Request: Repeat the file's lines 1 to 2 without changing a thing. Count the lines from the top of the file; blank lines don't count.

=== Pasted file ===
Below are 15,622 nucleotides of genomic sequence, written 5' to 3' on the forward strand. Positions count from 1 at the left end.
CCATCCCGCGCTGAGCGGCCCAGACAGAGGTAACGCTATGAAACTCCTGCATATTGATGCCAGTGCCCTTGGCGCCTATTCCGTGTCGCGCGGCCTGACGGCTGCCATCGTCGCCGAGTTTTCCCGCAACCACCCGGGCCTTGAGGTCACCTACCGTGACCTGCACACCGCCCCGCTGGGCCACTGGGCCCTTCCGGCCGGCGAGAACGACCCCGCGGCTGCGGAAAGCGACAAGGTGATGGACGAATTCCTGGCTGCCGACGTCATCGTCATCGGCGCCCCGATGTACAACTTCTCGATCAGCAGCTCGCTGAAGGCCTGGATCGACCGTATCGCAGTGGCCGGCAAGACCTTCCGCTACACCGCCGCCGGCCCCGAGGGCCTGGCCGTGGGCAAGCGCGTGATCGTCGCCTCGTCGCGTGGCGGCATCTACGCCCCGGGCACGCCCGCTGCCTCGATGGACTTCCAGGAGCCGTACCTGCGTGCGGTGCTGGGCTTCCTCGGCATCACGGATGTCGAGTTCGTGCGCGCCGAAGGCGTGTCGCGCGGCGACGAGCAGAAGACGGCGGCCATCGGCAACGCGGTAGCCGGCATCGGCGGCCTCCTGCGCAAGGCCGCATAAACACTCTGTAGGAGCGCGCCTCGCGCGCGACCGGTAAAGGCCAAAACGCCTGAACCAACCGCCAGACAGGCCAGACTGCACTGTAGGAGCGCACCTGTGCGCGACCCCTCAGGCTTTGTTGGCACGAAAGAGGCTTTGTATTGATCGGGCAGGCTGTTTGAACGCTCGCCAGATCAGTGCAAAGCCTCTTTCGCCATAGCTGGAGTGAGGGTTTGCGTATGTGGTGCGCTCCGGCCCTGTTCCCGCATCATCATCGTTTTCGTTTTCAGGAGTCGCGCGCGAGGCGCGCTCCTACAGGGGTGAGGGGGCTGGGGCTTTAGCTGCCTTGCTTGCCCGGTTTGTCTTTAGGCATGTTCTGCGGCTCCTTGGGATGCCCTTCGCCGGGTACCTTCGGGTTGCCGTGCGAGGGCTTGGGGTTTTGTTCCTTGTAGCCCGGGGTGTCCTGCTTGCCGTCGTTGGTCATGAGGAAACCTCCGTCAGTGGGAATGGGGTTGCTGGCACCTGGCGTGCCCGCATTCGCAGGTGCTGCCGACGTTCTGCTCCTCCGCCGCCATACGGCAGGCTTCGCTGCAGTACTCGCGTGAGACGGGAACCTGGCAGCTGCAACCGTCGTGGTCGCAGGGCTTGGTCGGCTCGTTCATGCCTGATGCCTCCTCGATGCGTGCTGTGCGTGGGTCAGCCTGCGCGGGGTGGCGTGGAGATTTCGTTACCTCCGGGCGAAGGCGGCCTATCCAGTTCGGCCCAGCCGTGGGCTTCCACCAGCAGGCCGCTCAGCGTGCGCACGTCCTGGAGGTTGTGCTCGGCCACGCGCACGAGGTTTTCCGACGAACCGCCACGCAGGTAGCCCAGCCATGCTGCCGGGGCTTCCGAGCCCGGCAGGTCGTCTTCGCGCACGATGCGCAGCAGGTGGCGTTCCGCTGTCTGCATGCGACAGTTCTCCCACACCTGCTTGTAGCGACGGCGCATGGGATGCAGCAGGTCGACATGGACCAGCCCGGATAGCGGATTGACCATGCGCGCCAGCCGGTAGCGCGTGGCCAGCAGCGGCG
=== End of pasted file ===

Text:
Below are 15,622 nucleotides of genomic sequence, written 5' to 3' on the forward strand. Positions count from 1 at the left end.
CCATCCCGCGCTGAGCGGCCCAGACAGAGGTAACGCTATGAAACTCCTGCATATTGATGCCAGTGCCCTTGGCGCCTATTCCGTGTCGCGCGGCCTGACGGCTGCCATCGTCGCCGAGTTTTCCCGCAACCACCCGGGCCTTGAGGTCACCTACCGTGACCTGCACACCGCCCCGCTGGGCCACTGGGCCCTTCCGGCCGGCGAGAACGACCCCGCGGCTGCGGAAAGCGACAAGGTGATGGACGAATTCCTGGCTGCCGACGTCATCGTCATCGGCGCCCCGATGTACAACTTCTCGATCAGCAGCTCGCTGAAGGCCTGGATCGACCGTATCGCAGTGGCCGGCAAGACCTTCCGCTACACCGCCGCCGGCCCCGAGGGCCTGGCCGTGGGCAAGCGCGTGATCGTCGCCTCGTCGCGTGGCGGCATCTACGCCCCGGGCACGCCCGCTGCCTCGATGGACTTCCAGGAGCCGTACCTGCGTGCGGTGCTGGGCTTCCTCGGCATCACGGATGTCGAGTTCGTGCGCGCCGAAGGCGTGTCGCGCGGCGACGAGCAGAAGACGGCGGCCATCGGCAACGCGGTAGCCGGCATCGGCGGCCTCCTGCGCAAGGCCGCATAAACACTCTGTAGGAGCGCGCCTCGCGCGCGACCGGTAAAGGCCAAAACGCCTGAACCAACCGCCAGACAGGCCAGACTGCACTGTAGGAGCGCACCTGTGCGCGACCCCTCAGGCTTTGTTGGCACGAAAGAGGCTTTGTATTGATCGGGCAGGCTGTTTGAACGCTCGCCAGATCAGTGCAAAGCCTCTTTCGCCATAGCTGGAGTGAGGGTTTGCGTATGTGGTGCGCTCCGGCCCTGTTCCCGCATCATCATCGTTTTCGTTTTCAGGAGTCGCGCGCGAGGCGCGCTCCTACAGGGGTGAGGGGGCTGGGGCTTTAGCTGCCTTGCTTGCCCGGTTTGTCTTTAGGCATGTTCTGCGGCTCCTTGGGATGCCCTTCGCCGGGTACCTTCGGGTTGCCGTGCGAGGGCTTGGGGTTTTGTTCCTTGTAGCCCGGGGTGTCCTGCTTGCCGTCGTTGGTCATGAGGAAACCTCCGTCAGTGGGAATGGGGTTGCTGGCACCTGGCGTGCCCGCATTCGCAGGTGCTGCCGACGTTCTGCTCCTCCGCCGCCATACGGCAGGCTTCGCTGCAGTACTCGCGTGAGACGGGAACCTGGCAGCTGCAACCGTCGTGGTCGCAGGGCTTGGTCGGCTCGTTCATGCCTGATGCCTCCTCGATGCGTGCTGTGCGTGGGTCAGCCTGCGCGGGGTGGCGTGGAGATTTCGTTACCTCCGGGCGAAGGCGGCCTATCCAGTTCGGCCCAGCCGTGGGCTTCCACCAGCAGGCCGCTCAGCGTGCGCACGTCCTGGAGGTTGTGCTCGGCCACGCGCACGAGGTTTTCCGACGAACCGCCACGCAGGTAGCCCAGCCATGCTGCCGGGGCTTCCGAGCCCGGCAGGTCGTCTTCGCGCACGATGCGCAGCAGGTGGCGTTCCGCTGTCTGCATGCGACAGTTCTCCCACACCTGCTTGTAGCGACGGCGCATGGGATGCAGCAGGTCGACATGGACCAGCCCGGATAGCGGATTGACCATGCGCGCCAGCCGGTAGCGCGTGGCCAGCAGCGGCG